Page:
This is part of a series of blog posts focused on mobile ecommerce:
In ecommerce a mobile optimised site is in nearly all circumstances better than an app. A study by MDG showed that 73% of people prefer to shop via a mobile browser. A mobile optimised site is a necessity. Therefore the real question is actually after I have a mobile optimised website do I also need an app? An app is an extra tool which can be extremely beneficial in the right context. I will discuss when you should invest in an app in my next post.
To begin, lets very briefly iron out the main difference between a mobile site and mobile app.
A mobile website is viewed via a mobile browser and in most circumstances is an optimised version of a companies normal website.
A mobile app is an application built for a specific mobile operating system. It has to be built using the native code for that operating system and will run more like a programme you would use on your computer rather than a website.
Wihtout further ado here are the top 9 reasons why you should create a mobile optimised ecommerce web site way before you even start thinking about an ecommerce app.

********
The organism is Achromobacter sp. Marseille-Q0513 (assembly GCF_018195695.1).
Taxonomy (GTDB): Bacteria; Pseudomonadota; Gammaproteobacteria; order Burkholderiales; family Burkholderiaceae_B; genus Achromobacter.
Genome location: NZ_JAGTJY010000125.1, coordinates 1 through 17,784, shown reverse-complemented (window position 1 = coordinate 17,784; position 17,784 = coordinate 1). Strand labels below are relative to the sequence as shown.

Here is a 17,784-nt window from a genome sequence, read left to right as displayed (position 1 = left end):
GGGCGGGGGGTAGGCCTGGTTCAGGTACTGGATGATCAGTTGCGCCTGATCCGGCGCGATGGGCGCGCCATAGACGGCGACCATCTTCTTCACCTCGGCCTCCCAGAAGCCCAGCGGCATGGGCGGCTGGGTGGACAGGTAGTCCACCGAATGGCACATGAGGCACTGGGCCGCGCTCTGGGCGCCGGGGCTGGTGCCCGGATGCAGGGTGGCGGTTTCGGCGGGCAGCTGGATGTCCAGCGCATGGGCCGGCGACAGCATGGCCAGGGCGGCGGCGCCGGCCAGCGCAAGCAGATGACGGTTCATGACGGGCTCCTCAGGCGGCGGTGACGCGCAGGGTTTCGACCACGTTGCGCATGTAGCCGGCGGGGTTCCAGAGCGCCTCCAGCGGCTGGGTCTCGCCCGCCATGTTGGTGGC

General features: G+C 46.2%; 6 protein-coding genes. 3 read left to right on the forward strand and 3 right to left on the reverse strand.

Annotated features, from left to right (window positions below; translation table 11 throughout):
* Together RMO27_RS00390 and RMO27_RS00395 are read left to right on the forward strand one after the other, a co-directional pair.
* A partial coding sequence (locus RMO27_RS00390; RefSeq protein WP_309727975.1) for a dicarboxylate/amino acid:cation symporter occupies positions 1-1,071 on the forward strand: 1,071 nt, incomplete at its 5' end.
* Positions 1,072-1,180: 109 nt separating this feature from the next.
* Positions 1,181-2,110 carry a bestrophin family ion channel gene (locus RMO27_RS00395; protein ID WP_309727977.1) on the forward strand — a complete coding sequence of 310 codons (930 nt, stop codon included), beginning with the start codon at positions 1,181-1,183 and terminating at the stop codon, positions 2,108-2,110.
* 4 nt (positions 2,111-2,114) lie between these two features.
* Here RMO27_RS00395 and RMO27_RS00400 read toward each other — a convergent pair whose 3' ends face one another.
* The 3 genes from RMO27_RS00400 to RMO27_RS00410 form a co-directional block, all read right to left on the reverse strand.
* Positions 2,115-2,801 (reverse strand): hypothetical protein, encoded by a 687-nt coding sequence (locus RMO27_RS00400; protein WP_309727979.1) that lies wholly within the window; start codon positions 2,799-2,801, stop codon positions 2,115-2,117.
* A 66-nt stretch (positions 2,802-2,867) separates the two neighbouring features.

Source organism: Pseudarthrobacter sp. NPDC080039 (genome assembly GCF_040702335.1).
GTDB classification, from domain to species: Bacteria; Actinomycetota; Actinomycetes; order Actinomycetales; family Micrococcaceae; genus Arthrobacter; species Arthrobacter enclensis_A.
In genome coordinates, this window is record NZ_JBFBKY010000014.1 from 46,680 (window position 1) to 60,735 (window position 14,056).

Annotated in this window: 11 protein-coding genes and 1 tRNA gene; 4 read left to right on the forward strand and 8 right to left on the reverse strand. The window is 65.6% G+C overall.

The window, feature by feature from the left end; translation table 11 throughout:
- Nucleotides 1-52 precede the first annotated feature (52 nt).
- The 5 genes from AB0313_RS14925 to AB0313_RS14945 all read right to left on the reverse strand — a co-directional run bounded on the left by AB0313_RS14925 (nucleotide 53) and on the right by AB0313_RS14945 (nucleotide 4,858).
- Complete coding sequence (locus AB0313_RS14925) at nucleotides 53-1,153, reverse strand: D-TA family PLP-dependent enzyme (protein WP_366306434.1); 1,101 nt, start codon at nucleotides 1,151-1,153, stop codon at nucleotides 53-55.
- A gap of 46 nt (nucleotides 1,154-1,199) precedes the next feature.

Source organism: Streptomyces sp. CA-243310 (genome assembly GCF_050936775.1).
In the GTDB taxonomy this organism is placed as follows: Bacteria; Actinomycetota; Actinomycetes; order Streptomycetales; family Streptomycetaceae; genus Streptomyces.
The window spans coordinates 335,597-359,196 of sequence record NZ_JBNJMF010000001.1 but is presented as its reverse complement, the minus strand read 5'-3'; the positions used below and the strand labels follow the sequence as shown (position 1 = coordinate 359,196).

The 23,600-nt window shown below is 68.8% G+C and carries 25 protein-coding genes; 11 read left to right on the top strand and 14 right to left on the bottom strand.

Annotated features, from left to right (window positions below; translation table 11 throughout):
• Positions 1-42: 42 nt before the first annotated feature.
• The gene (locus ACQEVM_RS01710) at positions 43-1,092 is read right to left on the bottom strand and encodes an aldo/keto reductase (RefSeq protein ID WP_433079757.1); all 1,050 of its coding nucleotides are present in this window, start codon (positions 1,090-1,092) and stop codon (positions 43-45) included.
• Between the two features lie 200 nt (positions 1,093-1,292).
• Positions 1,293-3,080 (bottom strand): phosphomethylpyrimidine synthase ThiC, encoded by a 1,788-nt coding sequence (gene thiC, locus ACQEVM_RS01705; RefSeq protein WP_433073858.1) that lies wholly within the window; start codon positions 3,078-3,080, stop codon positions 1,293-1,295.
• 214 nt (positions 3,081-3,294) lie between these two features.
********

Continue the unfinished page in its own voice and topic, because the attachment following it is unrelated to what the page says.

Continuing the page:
Once a mobile site is built it can be immediately accessed on any device that has a mobile browser, which means you can reach numerous platforms with one build. An app however can only be accessed after being installed. Additionally it can only be viewed on the operating systems you have built the app for such as windows, iOS & android. This is an unnecessary obstacle to engagement for general user intentions via a mobile device such as locating a store or checking the price of a product.
2. User expectations
A simple but relevant point. Users expect you to have a website and therefore expect to be able to easily access your site via mobile. Apps are very popular however people still dont expect you to definitely have an app and therefore are highly likely to search for your website first. You should always provide your users with the solution they want by giving the user the thing they are searching for in the best possible way. I see apps as a potential complement to a well optimised mobile site.
3. More control